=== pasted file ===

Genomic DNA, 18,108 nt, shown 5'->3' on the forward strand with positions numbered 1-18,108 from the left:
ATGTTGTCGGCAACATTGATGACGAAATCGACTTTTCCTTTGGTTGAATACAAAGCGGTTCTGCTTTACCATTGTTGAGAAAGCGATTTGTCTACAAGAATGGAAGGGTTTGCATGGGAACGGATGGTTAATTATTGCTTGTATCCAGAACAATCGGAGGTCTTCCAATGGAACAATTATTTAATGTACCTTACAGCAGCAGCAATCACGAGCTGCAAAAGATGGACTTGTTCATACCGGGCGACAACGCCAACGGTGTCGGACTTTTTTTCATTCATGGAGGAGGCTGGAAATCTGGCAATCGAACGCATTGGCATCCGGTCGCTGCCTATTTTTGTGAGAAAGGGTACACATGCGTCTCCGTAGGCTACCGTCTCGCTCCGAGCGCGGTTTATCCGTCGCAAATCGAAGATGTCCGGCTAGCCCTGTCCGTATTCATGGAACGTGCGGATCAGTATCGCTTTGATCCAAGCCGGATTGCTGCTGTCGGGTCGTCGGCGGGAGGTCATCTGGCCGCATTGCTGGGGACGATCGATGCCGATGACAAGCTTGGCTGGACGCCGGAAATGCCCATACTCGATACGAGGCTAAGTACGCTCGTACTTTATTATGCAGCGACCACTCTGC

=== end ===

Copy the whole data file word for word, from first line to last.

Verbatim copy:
Genomic DNA, 18,108 nt, shown 5'->3' on the forward strand with positions numbered 1-18,108 from the left:
ATGTTGTCGGCAACATTGATGACGAAATCGACTTTTCCTTTGGTTGAATACAAAGCGGTTCTGCTTTACCATTGTTGAGAAAGCGATTTGTCTACAAGAATGGAAGGGTTTGCATGGGAACGGATGGTTAATTATTGCTTGTATCCAGAACAATCGGAGGTCTTCCAATGGAACAATTATTTAATGTACCTTACAGCAGCAGCAATCACGAGCTGCAAAAGATGGACTTGTTCATACCGGGCGACAACGCCAACGGTGTCGGACTTTTTTTCATTCATGGAGGAGGCTGGAAATCTGGCAATCGAACGCATTGGCATCCGGTCGCTGCCTATTTTTGTGAGAAAGGGTACACATGCGTCTCCGTAGGCTACCGTCTCGCTCCGAGCGCGGTTTATCCGTCGCAAATCGAAGATGTCCGGCTAGCCCTGTCCGTATTCATGGAACGTGCGGATCAGTATCGCTTTGATCCAAGCCGGATTGCTGCTGTCGGGTCGTCGGCGGGAGGTCATCTGGCCGCATTGCTGGGGACGATCGATGCCGATGACAAGCTTGGCTGGACGCCGGAAATGCCCATACTCGATACGAGGCTAAGTACGCTCGTACTTTATTATGCAGCGACCACTCTGC